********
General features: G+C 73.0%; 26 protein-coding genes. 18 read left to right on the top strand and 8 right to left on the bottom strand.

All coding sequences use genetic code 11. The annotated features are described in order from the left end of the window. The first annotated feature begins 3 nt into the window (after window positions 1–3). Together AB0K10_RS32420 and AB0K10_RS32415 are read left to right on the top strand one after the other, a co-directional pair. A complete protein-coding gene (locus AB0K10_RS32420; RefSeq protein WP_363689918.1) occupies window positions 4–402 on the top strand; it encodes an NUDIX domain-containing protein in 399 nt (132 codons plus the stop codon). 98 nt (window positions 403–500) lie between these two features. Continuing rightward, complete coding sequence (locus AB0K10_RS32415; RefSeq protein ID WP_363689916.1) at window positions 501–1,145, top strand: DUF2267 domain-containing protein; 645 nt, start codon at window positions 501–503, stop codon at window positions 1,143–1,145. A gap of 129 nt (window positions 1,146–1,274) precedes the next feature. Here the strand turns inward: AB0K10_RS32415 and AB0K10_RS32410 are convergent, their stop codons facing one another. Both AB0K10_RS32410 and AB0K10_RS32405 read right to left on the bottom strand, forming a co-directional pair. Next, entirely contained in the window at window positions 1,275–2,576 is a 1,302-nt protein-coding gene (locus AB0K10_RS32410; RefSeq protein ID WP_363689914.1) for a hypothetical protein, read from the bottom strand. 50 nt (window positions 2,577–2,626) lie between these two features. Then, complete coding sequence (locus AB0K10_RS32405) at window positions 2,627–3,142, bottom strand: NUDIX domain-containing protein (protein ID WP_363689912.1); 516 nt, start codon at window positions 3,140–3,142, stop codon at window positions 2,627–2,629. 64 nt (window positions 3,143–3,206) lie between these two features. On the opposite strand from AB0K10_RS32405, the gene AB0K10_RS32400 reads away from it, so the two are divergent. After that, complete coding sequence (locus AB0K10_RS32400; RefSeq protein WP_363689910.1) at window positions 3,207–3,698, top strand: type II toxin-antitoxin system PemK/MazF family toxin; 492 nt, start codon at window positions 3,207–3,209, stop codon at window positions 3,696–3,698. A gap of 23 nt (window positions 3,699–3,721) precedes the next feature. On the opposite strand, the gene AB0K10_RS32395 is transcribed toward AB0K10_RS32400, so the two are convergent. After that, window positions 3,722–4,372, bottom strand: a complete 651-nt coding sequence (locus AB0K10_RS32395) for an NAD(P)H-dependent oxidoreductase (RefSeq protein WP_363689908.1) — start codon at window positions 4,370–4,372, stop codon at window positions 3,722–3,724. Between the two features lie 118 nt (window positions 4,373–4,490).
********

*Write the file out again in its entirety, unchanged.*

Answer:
General features: G+C 73.0%; 26 protein-coding genes. 18 read left to right on the top strand and 8 right to left on the bottom strand.

All coding sequences use genetic code 11. The annotated features are described in order from the left end of the window. The first annotated feature begins 3 nt into the window (after window positions 1–3). Together AB0K10_RS32420 and AB0K10_RS32415 are read left to right on the top strand one after the other, a co-directional pair. A complete protein-coding gene (locus AB0K10_RS32420; RefSeq protein WP_363689918.1) occupies window positions 4–402 on the top strand; it encodes an NUDIX domain-containing protein in 399 nt (132 codons plus the stop codon). 98 nt (window positions 403–500) lie between these two features. Continuing rightward, complete coding sequence (locus AB0K10_RS32415; RefSeq protein ID WP_363689916.1) at window positions 501–1,145, top strand: DUF2267 domain-containing protein; 645 nt, start codon at window positions 501–503, stop codon at window positions 1,143–1,145. A gap of 129 nt (window positions 1,146–1,274) precedes the next feature. Here the strand turns inward: AB0K10_RS32415 and AB0K10_RS32410 are convergent, their stop codons facing one another. Both AB0K10_RS32410 and AB0K10_RS32405 read right to left on the bottom strand, forming a co-directional pair. Next, entirely contained in the window at window positions 1,275–2,576 is a 1,302-nt protein-coding gene (locus AB0K10_RS32410; RefSeq protein ID WP_363689914.1) for a hypothetical protein, read from the bottom strand. 50 nt (window positions 2,577–2,626) lie between these two features. Then, complete coding sequence (locus AB0K10_RS32405) at window positions 2,627–3,142, bottom strand: NUDIX domain-containing protein (protein ID WP_363689912.1); 516 nt, start codon at window positions 3,140–3,142, stop codon at window positions 2,627–2,629. 64 nt (window positions 3,143–3,206) lie between these two features. On the opposite strand from AB0K10_RS32405, the gene AB0K10_RS32400 reads away from it, so the two are divergent. After that, complete coding sequence (locus AB0K10_RS32400; RefSeq protein WP_363689910.1) at window positions 3,207–3,698, top strand: type II toxin-antitoxin system PemK/MazF family toxin; 492 nt, start codon at window positions 3,207–3,209, stop codon at window positions 3,696–3,698. A gap of 23 nt (window positions 3,699–3,721) precedes the next feature. On the opposite strand, the gene AB0K10_RS32395 is transcribed toward AB0K10_RS32400, so the two are convergent. After that, window positions 3,722–4,372, bottom strand: a complete 651-nt coding sequence (locus AB0K10_RS32395) for an NAD(P)H-dependent oxidoreductase (RefSeq protein WP_363689908.1) — start codon at window positions 4,370–4,372, stop codon at window positions 3,722–3,724. Between the two features lie 118 nt (window positions 4,373–4,490).